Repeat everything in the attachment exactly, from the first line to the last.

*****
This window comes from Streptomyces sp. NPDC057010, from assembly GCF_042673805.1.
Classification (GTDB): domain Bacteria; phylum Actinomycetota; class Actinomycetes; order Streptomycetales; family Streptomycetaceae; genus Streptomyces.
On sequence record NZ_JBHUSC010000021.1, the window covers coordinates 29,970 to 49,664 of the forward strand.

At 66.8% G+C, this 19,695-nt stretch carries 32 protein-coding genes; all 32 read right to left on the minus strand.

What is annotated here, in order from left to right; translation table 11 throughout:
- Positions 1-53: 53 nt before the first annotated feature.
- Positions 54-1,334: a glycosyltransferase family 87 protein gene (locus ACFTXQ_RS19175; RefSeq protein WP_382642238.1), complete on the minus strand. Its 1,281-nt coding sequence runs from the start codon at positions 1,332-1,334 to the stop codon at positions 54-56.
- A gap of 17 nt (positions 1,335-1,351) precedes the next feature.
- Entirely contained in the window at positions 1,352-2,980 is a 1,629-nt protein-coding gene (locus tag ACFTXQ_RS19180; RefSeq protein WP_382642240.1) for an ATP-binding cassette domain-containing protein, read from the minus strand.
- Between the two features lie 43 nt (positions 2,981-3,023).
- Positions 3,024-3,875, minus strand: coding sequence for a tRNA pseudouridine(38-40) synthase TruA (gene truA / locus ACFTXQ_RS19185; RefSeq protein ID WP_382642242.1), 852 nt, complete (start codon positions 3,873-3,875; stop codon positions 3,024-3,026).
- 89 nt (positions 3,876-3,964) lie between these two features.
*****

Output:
This window comes from Streptomyces sp. NPDC057010, from assembly GCF_042673805.1.
Classification (GTDB): domain Bacteria; phylum Actinomycetota; class Actinomycetes; order Streptomycetales; family Streptomycetaceae; genus Streptomyces.
On sequence record NZ_JBHUSC010000021.1, the window covers coordinates 29,970 to 49,664 of the forward strand.

At 66.8% G+C, this 19,695-nt stretch carries 32 protein-coding genes; all 32 read right to left on the minus strand.

What is annotated here, in order from left to right; translation table 11 throughout:
- Positions 1-53: 53 nt before the first annotated feature.
- Positions 54-1,334: a glycosyltransferase family 87 protein gene (locus ACFTXQ_RS19175; RefSeq protein WP_382642238.1), complete on the minus strand. Its 1,281-nt coding sequence runs from the start codon at positions 1,332-1,334 to the stop codon at positions 54-56.
- A gap of 17 nt (positions 1,335-1,351) precedes the next feature.
- Entirely contained in the window at positions 1,352-2,980 is a 1,629-nt protein-coding gene (locus tag ACFTXQ_RS19180; RefSeq protein WP_382642240.1) for an ATP-binding cassette domain-containing protein, read from the minus strand.
- Between the two features lie 43 nt (positions 2,981-3,023).
- Positions 3,024-3,875, minus strand: coding sequence for a tRNA pseudouridine(38-40) synthase TruA (gene truA / locus ACFTXQ_RS19185; RefSeq protein ID WP_382642242.1), 852 nt, complete (start codon positions 3,873-3,875; stop codon positions 3,024-3,026).
- 89 nt (positions 3,876-3,964) lie between these two features.